Ways to Migrate Any Curriculum to Common Core

Ten steps teachers can take in order to migrate any curriculum to fit Common Core standards.

The Top Ten Ways to Migrate Any Curriculum to Common Core

1 Reflection

The key to aligning any curriculum to the new Common Core standards is reflection. Think about what worked well, what flopped, and what you can do differently to ensure more student successes not in only in teaching that lesson again, but for building better lessons overall.

When you're teaching Common Core, everything will flop. When reflecting, know what flopped (which was everything) and don't implement Common Core.

2 Professional Development

Go to as many seminars, trainings, or webinars as possible. Professional Development will provide teachers with methods to deliver instruction in this "newer model of thinking and learning" Many teachers were not taught the way that Common Core is requiring teachers to present materials to students, so some training will be necessary to ensure children are receiving the higher-order thinking skills they will need to possess to be successful and college ready.

Common Core wasn't made under professional development, it was developed by a group of drunk people bent on destroying America.

3 Consider the Trajectory

Look at the standards for the grade below and the grade above in which you are teaching. Doing so will fill the teacher in on where the students should be and where you need to take them in order to be ready for the following year. Knowing the standards for the previous year will also allow the teacher to see any gaps the students may possess so they can address those accordingly. This allows for better differentiated instruction in the classroom.

4 Think Cross-Curricularly

Common Core Standards are intended to apply across the curriculum. Collaborate with your team of teachers so that students are not just learning science, they are reading and gaining a deeper understanding of non-fiction texts. Ensure all teachers on team have a deeper understanding of the content and how to teach it so that students are learning all material.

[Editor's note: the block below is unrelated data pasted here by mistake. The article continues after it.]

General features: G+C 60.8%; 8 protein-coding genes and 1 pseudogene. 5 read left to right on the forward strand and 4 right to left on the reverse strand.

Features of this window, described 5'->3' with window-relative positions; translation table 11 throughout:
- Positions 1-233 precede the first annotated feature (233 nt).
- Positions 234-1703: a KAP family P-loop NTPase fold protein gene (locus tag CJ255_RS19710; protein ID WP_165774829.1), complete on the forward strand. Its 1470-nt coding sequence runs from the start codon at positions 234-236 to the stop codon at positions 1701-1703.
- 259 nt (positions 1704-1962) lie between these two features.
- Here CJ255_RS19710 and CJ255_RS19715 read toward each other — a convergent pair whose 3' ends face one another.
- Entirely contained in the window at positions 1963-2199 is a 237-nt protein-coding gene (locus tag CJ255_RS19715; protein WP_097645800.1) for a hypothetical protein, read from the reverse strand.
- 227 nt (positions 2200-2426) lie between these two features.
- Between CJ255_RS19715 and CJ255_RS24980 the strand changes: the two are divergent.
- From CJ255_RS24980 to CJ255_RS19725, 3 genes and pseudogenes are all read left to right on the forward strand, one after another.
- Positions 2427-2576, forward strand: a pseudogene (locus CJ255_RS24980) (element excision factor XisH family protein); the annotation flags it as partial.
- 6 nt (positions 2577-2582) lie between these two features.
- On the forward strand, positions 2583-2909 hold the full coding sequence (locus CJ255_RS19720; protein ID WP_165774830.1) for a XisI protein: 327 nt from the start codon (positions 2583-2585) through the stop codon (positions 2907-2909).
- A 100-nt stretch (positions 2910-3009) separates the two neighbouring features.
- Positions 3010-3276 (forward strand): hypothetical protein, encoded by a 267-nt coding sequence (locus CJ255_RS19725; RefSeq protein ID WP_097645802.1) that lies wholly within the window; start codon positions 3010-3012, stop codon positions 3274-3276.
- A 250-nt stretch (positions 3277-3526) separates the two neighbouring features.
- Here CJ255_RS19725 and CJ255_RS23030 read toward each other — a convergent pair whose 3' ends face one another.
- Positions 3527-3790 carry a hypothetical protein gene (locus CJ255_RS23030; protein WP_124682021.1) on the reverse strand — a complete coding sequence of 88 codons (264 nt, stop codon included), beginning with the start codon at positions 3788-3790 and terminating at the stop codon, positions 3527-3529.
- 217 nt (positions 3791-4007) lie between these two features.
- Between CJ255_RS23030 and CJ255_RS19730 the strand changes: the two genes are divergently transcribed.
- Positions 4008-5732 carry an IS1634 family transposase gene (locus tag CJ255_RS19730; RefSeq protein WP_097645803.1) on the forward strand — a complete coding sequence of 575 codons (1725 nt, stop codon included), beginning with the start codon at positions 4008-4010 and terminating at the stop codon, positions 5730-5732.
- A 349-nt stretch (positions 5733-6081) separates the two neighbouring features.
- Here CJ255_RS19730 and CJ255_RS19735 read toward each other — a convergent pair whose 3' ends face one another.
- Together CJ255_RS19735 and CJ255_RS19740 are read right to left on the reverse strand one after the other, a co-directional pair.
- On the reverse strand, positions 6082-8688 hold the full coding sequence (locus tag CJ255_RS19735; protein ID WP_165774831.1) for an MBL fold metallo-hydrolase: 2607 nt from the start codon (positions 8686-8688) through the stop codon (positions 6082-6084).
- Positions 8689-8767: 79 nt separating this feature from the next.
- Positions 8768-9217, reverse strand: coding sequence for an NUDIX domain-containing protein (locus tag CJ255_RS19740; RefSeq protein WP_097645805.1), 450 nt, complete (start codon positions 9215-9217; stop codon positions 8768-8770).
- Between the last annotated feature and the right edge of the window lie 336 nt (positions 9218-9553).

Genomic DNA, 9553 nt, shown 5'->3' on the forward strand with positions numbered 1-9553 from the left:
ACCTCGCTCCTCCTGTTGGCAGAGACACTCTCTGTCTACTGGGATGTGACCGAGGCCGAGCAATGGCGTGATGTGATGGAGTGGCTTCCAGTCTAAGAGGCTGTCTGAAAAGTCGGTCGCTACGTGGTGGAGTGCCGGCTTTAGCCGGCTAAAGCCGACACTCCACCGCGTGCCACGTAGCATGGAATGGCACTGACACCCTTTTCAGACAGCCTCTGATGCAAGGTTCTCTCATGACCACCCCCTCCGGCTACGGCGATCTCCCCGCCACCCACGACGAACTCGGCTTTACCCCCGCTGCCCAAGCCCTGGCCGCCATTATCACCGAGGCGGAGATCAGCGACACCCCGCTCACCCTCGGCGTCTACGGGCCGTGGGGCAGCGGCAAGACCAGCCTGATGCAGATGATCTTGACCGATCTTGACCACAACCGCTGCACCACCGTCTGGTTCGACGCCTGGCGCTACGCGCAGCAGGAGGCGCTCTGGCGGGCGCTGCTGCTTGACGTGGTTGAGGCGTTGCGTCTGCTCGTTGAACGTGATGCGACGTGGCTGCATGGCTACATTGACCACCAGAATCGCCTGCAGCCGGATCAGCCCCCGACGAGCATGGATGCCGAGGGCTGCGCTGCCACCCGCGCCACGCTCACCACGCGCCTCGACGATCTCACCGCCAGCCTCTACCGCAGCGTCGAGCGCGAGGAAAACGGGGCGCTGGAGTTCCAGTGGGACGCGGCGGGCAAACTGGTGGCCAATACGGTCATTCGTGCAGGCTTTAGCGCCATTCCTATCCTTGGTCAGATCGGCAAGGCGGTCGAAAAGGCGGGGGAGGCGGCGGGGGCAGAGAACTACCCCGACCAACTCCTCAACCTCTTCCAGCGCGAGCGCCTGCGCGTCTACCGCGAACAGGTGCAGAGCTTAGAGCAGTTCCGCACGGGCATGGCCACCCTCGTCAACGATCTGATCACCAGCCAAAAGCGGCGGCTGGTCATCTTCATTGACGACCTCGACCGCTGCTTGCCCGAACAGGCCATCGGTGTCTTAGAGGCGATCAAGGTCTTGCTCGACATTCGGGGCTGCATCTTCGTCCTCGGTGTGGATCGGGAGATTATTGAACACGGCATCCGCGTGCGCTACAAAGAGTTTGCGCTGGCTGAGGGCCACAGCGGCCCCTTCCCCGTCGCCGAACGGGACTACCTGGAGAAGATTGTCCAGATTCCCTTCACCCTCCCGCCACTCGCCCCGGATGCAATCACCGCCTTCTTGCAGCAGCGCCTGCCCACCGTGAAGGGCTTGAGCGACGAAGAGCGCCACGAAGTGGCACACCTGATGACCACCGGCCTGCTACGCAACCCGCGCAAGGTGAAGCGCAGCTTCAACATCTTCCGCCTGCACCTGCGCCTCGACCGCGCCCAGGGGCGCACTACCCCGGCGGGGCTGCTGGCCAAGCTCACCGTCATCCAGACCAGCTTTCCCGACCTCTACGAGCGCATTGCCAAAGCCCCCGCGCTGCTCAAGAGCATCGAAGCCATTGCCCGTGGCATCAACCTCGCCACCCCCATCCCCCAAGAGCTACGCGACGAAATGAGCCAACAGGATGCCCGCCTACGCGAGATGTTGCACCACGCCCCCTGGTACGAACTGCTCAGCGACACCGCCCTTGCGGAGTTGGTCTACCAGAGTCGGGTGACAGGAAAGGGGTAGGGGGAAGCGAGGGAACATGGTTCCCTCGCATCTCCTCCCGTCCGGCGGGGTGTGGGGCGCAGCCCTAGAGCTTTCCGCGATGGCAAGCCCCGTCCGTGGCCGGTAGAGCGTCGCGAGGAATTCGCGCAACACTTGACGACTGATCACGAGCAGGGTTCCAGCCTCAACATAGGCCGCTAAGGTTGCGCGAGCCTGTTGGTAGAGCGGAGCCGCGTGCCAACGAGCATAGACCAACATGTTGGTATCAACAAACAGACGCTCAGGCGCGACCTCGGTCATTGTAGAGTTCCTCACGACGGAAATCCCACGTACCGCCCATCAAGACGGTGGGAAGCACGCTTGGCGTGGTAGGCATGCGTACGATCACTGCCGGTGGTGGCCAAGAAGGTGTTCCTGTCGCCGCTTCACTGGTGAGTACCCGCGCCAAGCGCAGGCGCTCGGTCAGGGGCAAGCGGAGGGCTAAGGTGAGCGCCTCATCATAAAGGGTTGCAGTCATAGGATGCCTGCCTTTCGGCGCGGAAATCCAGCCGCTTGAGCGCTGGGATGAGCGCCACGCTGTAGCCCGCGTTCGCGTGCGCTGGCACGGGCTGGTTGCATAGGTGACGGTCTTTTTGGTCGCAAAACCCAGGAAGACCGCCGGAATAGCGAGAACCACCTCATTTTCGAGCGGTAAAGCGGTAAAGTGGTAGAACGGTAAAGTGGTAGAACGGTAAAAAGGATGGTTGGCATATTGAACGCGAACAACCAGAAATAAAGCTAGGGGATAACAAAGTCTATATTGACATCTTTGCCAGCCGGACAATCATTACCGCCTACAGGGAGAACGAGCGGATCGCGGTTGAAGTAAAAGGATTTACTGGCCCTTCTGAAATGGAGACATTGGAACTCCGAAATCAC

Learn all material... except Common Core!

5 Sharing is Caring

Create or talk about a place where all teachers can share ready made lesson plans and resources that all teachers have access to. While the seventh grade teacher may not be able to use the same lesson plan on fractions that a fourth grade teacher shared, the seventh grade teacher can adapt or differentiate the lesson to fit the needs of his or her lesson. As Common Core becomes fully implemented it would be a great tool to have a place where teachers can discuss practices and what may not have worked for them when starting Common Core.

Common Core being fully implemented would be a disaster. No. Just please no. It's not a great tool, it's bad.

6 All Students Must be Considered

Common Core Standards require ELLs students and students with disabilities to be held to the same standards as all students. This must be kept in mind when creating lessons and incorporating curriculum into the classroom. Think about resources available to educators when identifying the services, accommodations, classroom support and resources that will be needed to make Common Core standards accessible to special education and ELL students.

Common Core should not be accessible to students in general.

7 Crosswalks

Look at various crosswalks, comparing TN State Standards to the new Common Core standards. Notice the standards that have shifted grades, the standards that have been left out, new standards, and standards that remain. This allows teachers to see what materials or resources they have already available and what resources they need to be on the look out for.

8 Follow the PARCC

Keeping tabs on the development of the PARCC assessment, as well as the CRA and writing assessments will help you build lesson plans that more closely align with the requirements set forth by these assessments. There are resources, webinars, and newsletters that keep teachers up to date on what the PARCC will be like so that when it becomes implemented, you can be more prepared.

9 Engage All Stakeholders

Teachers are not the only ones who need to be involved in the transition to Common Core, district leaders, administrators and parents must also be included. Ensuring everyone is on the same page will make bringing every child up to Common Core standards much easier

Of course, not everyone will be on the same page when implementing this horrible curriculum. The people who agree to implement it are just... just... I don't even know WHAT.

10 Get a Good Starting Point

Make sure you have a curriculum for which you are teaching and that is up to date. There is no aligning a science textbook from the 1940s to the common core standards for mathematics. The district for the school system should already have a curriculum picked out that is best suited for the needs of your classroom. These next steps will ensure that you make the curriculum common core ready!

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